Although she said she played only a small part, but her efforts helped save the Soldier’s life.

Roles and role models

There are multiple roles a combat medic can fill, Ngo said.

“You can be on the line, the evac section, the treatment team or the clinic,” Ngo said. “Initially at Fort Stewart, I was in the evac section and once we got back to the states, I went to the line for about eight months. That means you get attached to an infantry company, so I had my own platoon of people that I had to take care of in an infantry battalion.”

She provided medical treatment for about 30 Soldiers.

“If they went out in the field, you went with them,” Ngo said. “You’re pretty much the first aid for those 30 people. So, if they need anything, if they are hurt out there, they come straight to you. I had to learn a lot of the infantry stuff they did because I had to be able to keep up and know what they were doing.”

When Ngo first arrived at Fort Campbell, she was in the treatment section, keeping track of supplies, maintaining vehicles and seeing patients at an aid station. From there, she worked at the clinic before taking five months to care for COVID-19 patients.

At the Campbell Army Airfield Medical Home clinic, she sees patients for a wide range of issues.

“We see anything from a cough, sore throat, up to heart problems that need to be referred to cardiology,” Ngo said.

While serving her country, she also has pursued her education and is close to getting an associate’s degree in health sciences. Ngo hopes to get a bachelor’s degree before transitioning out of the Army. She knows she wants to be a nurse but said she is still not sure if she will pursue nursing school through the Army or as a civilian.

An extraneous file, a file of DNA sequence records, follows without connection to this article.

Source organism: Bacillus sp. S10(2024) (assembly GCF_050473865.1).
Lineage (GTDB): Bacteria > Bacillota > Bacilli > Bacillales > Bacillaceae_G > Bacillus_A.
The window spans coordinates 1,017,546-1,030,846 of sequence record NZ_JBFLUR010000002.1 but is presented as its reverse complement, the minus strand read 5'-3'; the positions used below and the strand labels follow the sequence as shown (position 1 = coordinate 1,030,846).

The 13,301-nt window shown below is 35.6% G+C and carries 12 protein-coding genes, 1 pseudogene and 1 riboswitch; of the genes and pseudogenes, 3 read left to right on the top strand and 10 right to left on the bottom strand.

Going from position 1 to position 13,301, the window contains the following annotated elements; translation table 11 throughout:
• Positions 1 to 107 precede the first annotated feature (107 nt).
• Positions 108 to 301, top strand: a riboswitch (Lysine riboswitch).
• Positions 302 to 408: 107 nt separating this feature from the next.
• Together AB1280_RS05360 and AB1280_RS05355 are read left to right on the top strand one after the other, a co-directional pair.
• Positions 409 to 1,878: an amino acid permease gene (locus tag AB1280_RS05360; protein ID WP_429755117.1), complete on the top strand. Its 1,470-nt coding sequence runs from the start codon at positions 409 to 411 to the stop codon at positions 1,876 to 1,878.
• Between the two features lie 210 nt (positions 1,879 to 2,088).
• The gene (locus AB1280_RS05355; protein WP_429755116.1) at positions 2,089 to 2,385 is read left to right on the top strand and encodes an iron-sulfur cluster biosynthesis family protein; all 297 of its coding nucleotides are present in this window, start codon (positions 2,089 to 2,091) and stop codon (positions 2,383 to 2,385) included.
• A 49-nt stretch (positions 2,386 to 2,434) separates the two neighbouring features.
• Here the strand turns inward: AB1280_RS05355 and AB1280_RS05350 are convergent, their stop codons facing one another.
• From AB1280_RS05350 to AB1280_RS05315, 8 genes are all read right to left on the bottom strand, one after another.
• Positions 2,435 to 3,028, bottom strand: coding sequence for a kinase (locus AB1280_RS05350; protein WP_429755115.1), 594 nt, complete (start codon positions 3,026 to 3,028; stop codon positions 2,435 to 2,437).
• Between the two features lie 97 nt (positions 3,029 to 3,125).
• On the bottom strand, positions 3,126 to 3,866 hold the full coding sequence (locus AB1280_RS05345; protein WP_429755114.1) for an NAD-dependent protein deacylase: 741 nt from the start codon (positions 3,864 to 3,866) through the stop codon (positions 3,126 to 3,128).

The experiences she is gaining now will help, whether she remains on active duty, tries for a Department of Defense job or works in the civilian world, she said.

“I’m already getting a lot of face-to-face patient care, so I will have a lot of experience from that, as well as medical knowledge learned from doing this job,” Ngo said. “You also get an EMT certification and college credits that go toward your degree.”

The classes she is taking now are prerequisites for her nursing degree and she has GI Bill money to continue her education if she gets out when her contract ends March 2022, she said.

Ngo agreed to be part of the “Celebrating Women Who Serve” exhibit at the Customs House Museum and Cultural Center in Clarksville because the Army taught her she is tougher than she thought and she wants other women to know they are too.

“Initially, when I first joined, I wasn’t sure I would make it through because it wasn’t like I was super active before the military,” Ngo said. “I mainly wanted to test myself and see if I could do it, while gaining experience doing school, which I was able to do. I’ve learned a lot and I’m a lot stronger than I used to be. I couldn’t do a single pushup when I joined.”

When she was attached to an infantry unity, the Army had just started putting women on the line and that was a significant change. Ngo doesn’t want women with the passion for service to feel discouraged from joining.

“There’s a lot that you go through during your Army career,” Ngo said. “You have to be very disciplined and there are times when you just have to maintain that discipline, even when it’s hard. (Service also has) increased my ability to stay professional and just my social skills in general. I’m a lot more confident and outspoken than I used to be.”